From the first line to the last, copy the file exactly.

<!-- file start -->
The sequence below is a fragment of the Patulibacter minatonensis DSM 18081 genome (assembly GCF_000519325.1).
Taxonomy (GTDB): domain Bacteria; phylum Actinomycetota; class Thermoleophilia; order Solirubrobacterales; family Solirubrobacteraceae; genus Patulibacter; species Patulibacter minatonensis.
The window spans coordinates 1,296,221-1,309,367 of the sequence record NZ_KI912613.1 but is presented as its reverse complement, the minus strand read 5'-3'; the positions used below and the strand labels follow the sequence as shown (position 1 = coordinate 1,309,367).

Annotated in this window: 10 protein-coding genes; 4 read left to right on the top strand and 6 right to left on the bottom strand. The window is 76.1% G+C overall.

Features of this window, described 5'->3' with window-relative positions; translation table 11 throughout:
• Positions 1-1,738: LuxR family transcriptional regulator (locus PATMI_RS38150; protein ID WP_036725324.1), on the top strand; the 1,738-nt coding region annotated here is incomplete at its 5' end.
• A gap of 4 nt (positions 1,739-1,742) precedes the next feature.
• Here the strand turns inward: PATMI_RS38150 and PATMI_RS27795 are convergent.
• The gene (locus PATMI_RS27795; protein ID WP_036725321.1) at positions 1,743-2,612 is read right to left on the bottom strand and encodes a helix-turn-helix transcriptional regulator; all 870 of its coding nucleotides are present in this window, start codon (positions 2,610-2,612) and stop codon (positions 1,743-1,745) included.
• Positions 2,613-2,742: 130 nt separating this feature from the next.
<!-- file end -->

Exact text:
The sequence below is a fragment of the Patulibacter minatonensis DSM 18081 genome (assembly GCF_000519325.1).
Taxonomy (GTDB): domain Bacteria; phylum Actinomycetota; class Thermoleophilia; order Solirubrobacterales; family Solirubrobacteraceae; genus Patulibacter; species Patulibacter minatonensis.
The window spans coordinates 1,296,221-1,309,367 of the sequence record NZ_KI912613.1 but is presented as its reverse complement, the minus strand read 5'-3'; the positions used below and the strand labels follow the sequence as shown (position 1 = coordinate 1,309,367).

Annotated in this window: 10 protein-coding genes; 4 read left to right on the top strand and 6 right to left on the bottom strand. The window is 76.1% G+C overall.

Features of this window, described 5'->3' with window-relative positions; translation table 11 throughout:
• Positions 1-1,738: LuxR family transcriptional regulator (locus PATMI_RS38150; protein ID WP_036725324.1), on the top strand; the 1,738-nt coding region annotated here is incomplete at its 5' end.
• A gap of 4 nt (positions 1,739-1,742) precedes the next feature.
• Here the strand turns inward: PATMI_RS38150 and PATMI_RS27795 are convergent.
• The gene (locus PATMI_RS27795; protein ID WP_036725321.1) at positions 1,743-2,612 is read right to left on the bottom strand and encodes a helix-turn-helix transcriptional regulator; all 870 of its coding nucleotides are present in this window, start codon (positions 2,610-2,612) and stop codon (positions 1,743-1,745) included.
• Positions 2,613-2,742: 130 nt separating this feature from the next.